____________ are a class of compounds containing a long hydrocarbon chain and a terminal carboxylate group.
Where is the beta carbon located?
Carboxylate carbon is #1. Then next carbon is alpha, and the third carbon is the beta carbon.
Fatty acids usually contain an (odd/even) number of carbon atoms.
Even. Typically between 14 and 24.
True/False: The double bonds in polyunsaturated fatty acids are adjacent to each other.
False. They are separated by at least one methylene group (-CH2-).
What is the major fuel storage in the body?
Esterified fatty acids (in the form of triacylglycerols)
Which yields more ATP per weight, triacylglycerols or glycogen?
Triacylglycerols yield about 2.5 times more ATP per weight on complete oxidation.
True/False: Most tissues utilize fatty acids as a fuel.
Which tissue does not utilize fatty acids as an energy source? Why not?
The brain does not use fatty acids as an energy source because fatty acids do not cross the blood-brain barrier. Also red blood cells do not use fatty acids as an energy source because they lack mitochondria, the site of fatty acid oxidation.
Where are fatty acids oxidized?
In the mitochondria.
Describe the essential features of beta-oxidation.
A mitochondrial pathway in which two-carbon fragments are successively removed from the carboxyl end of the fatty acyl-CoA, producing Acetyl-CoA, NADH, and FADH2.
What enzyme is responsible for hydrolysis of triacylglycerol?
After hormonse-sensitive lipase hydrolyzes triacylglycerol to fatty acids, the fatty acids are released into the blood where they bind to...?
Describe the mechanism of the mobilization of triacylglycerides stored in adipose tissue.
A hormone binds its receptor, activates adenylyl cyclase, increases cAMP, activates PKA, phosphorylates/activates triacylglycerol lipase.
Once in the bloodstream, how do fatty acids enter cells?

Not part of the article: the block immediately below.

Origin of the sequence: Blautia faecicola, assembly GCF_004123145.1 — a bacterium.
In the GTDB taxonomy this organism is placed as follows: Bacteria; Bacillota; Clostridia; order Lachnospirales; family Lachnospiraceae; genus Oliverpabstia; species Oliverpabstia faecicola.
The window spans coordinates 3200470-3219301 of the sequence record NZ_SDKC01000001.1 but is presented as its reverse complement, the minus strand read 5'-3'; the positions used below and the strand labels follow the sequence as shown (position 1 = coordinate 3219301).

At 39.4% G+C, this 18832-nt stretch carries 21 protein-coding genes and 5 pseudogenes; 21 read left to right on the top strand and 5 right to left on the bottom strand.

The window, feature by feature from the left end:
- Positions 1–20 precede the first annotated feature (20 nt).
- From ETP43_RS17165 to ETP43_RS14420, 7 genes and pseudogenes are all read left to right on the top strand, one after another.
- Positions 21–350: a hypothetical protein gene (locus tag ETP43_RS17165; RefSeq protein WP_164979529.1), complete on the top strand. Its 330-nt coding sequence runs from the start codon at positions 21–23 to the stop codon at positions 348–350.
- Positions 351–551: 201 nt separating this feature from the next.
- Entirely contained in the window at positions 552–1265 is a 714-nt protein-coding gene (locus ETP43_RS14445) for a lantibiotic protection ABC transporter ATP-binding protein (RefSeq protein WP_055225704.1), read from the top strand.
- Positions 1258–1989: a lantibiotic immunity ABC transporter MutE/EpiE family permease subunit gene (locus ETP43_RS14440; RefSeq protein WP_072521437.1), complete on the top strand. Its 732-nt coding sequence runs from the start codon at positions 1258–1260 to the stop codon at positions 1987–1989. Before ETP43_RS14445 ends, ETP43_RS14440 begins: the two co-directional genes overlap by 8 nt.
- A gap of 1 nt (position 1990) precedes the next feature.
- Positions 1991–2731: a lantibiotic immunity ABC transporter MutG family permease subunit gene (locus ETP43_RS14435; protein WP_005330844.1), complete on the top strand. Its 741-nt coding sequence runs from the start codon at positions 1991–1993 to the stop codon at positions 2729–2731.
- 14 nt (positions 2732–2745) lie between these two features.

Fatty acids are transported inside the cell by fatty acid transporters.
In the cells fatty acids are conjugated with __________ to form ___________ for beta-oxidation.
CoA; fatty acyl-CoA
__________ is a protein that coats the lipid droplet in an adipocyte.
PKA phosphorylates and activates the lipase. Regarding fatty acid oxidation, what else does PKA phosphorylate?
What is the effect of phoshorylating perilipin?
Phosphorylated perilipin promotes translocation of hormone-sensitive lipase to the lipid droplet making fatty acid hydrolysis by the enzyme possible. Dephosphorylated perilipin blocks lipase access to triacylglycerol.
What is the overall effect glucagon, epinephrine, and ACTH on triacylglycerol metabolism?
They induce the release of free fatty acids from triglycerides in adipose tissue.
How do glucagon, epinephrine, and ACTH induce the release of free fatty acids from triglycerides in adipose tissue?
They increase intracellular cAMP thereby activating PKA, which phosphorylates fatty acid lipase and perilipin.
What is the overall effect of insulin on triacylglycerol metabolism?
Insulin inhibits fatty acid lipase by promoting its dephosphorylated state.
What are the three main stages of fatty acid oxidation?
1. Activation of fatty acids to fatty-acyl-CoA by acyl-CoA synthetases
2. Transport of fatty acyl-CoA to the mitochondrial matrix by the carnitine shuttle
3. Beta-oxidation of fatty acids
What enzyme activates fatty acids to fatty acyl-CoA?
acyl-CoA synthetases (thiokinases)
Where is the fatty acid activation enzyme, acyl-CoA synthetase, located?
In the outer mitochondrial membrane and endoplasmic reticulum (ER)
The formation of fatty acyl-CoA requires energy. Where does this energy come from?
The hydrolysis of TWO high energy bonds in ATP (i.e. ATP goes to AMP and 2 Pi).
What is the rate-limiting step of beta-oxidation?
The carnitine shuttle that transports the fatty acyl-CoA across the mitochondrial membranes.
For a fatty acyl-CoA to get into the mitochondrial matrix, first, the ________ is transferred from ________ to _________.
Acyl group is transferred from CoA to carnitine.